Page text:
Multiple infectious pathogens have been associated with Alzheimer's. Medication may reduce the risk of dementia by suppressing several types of herpes viruses. Acyclovir 200 mg per day, and/or Amenamevir 100 mg per day may be effective.
It is unknown if pathogens slowly eat away at the brain tissue over many years, or very quickly as the immune system senesces in old age. Regardless, cognitive impairment may only appear when very little brain tissue is left in certain areas.
As with other body systems, problems may not appear until 80 to 95% of functional tissue is gone, by then it is “too late.” To avert brain deterioration reaching "end-stage” disease, taking daily medication beginning at age 60 to 65 is reasonable. Persons at high risk may consider starting earlier.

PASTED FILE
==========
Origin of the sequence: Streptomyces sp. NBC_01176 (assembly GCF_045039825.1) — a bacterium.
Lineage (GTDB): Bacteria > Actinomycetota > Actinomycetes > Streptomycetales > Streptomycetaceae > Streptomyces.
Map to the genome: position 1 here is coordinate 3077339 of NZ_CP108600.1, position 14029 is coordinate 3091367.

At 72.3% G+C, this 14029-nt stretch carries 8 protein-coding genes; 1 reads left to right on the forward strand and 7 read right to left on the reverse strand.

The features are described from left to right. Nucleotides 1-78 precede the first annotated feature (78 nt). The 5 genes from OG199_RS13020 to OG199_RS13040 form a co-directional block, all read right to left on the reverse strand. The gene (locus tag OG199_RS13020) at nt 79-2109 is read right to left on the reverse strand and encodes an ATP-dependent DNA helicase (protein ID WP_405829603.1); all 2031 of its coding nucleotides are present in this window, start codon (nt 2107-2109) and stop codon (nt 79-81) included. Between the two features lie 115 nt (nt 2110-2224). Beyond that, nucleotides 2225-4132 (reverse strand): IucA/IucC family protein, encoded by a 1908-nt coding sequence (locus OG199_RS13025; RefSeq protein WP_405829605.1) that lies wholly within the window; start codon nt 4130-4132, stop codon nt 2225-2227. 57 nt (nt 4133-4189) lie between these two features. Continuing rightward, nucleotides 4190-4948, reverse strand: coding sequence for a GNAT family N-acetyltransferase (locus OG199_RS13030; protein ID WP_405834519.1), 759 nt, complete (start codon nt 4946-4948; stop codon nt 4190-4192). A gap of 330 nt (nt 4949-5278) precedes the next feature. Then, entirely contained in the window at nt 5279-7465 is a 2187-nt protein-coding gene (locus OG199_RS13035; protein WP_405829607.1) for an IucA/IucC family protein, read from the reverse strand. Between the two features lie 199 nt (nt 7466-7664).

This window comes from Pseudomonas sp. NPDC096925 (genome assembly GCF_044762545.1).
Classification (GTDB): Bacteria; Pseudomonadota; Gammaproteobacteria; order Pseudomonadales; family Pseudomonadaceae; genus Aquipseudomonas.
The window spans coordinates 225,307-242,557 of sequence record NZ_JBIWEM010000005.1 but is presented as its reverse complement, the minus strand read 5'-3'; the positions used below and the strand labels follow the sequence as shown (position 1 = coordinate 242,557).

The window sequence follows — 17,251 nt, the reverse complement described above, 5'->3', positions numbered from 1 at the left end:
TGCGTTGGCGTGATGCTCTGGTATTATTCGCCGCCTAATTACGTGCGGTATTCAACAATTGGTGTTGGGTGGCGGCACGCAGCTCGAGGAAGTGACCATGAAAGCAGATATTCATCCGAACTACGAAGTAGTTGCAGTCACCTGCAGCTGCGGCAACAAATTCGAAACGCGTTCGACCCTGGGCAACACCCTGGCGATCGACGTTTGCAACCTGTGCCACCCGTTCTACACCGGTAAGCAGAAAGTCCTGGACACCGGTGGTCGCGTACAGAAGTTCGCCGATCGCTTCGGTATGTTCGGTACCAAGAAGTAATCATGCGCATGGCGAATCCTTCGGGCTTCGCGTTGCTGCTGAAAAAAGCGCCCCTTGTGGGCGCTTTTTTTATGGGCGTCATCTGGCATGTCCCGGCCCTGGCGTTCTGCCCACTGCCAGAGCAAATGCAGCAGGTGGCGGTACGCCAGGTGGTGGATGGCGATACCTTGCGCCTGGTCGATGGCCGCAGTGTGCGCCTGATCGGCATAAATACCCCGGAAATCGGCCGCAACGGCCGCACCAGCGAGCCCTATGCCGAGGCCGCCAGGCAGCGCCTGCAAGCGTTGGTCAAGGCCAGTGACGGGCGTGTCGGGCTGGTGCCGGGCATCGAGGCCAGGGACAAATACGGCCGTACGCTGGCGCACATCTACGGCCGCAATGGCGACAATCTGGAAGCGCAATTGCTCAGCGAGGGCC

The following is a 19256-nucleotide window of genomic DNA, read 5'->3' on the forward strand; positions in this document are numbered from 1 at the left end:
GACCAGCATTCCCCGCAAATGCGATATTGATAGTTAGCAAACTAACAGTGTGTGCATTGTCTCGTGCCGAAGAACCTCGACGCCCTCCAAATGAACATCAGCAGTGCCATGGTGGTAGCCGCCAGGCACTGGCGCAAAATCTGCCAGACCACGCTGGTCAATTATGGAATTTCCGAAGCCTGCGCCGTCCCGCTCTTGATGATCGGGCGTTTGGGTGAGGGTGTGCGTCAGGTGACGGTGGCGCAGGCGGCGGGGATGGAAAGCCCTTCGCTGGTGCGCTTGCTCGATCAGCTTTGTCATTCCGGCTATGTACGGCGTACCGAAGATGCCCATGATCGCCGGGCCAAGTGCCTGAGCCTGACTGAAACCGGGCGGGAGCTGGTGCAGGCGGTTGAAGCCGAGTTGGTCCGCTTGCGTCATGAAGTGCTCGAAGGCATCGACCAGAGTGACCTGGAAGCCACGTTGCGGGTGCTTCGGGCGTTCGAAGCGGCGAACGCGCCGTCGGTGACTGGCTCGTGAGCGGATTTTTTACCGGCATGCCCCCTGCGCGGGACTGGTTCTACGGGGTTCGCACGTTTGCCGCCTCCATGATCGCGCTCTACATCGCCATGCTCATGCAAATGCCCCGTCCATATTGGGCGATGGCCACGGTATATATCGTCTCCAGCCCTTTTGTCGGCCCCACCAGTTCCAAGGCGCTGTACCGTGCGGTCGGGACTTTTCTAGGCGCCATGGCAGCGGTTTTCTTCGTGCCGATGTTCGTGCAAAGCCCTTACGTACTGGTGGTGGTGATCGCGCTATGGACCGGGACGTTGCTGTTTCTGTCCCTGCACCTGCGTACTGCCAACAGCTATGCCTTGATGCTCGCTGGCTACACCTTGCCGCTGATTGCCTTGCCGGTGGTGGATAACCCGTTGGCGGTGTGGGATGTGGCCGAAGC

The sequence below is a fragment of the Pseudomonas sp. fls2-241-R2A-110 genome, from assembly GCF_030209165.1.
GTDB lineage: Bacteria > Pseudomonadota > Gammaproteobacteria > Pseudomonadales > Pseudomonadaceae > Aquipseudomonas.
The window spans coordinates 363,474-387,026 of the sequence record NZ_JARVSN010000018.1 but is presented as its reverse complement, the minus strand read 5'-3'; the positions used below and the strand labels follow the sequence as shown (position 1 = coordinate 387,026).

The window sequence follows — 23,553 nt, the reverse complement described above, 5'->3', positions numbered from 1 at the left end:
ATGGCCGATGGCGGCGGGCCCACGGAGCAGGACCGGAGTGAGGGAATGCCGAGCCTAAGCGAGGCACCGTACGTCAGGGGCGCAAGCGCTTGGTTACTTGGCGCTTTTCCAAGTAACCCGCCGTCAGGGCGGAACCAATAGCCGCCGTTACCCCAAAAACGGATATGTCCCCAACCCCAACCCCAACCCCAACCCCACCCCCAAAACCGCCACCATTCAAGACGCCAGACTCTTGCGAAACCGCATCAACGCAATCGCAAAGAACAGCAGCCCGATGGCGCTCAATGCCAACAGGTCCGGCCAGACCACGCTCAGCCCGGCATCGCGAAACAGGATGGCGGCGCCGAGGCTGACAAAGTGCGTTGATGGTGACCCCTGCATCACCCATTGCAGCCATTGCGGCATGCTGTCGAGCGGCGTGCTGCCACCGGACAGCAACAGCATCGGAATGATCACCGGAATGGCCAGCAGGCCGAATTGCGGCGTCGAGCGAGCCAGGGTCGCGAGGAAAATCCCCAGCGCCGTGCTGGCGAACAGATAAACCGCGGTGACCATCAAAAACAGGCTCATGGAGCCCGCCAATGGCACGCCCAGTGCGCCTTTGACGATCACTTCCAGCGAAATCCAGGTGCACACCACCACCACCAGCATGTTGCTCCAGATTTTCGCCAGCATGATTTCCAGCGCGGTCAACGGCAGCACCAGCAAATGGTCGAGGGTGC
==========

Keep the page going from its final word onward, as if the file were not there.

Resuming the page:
Brain damage and neuron loss is permanent, so the only way to keep the brain working is to prevent initial break down.
Research studies support antiviral medication to prevent dementia. Further validation is forthcoming as several clinical trials are in progress to determine effectiveness of this approach.
This book is a new edition of Dr. Horne’s Prevention and Treatment for Alzheimer’s Dementia Based on the Infection Model; a Discussion, with a new chapter on helicase primase inhibitor drugs.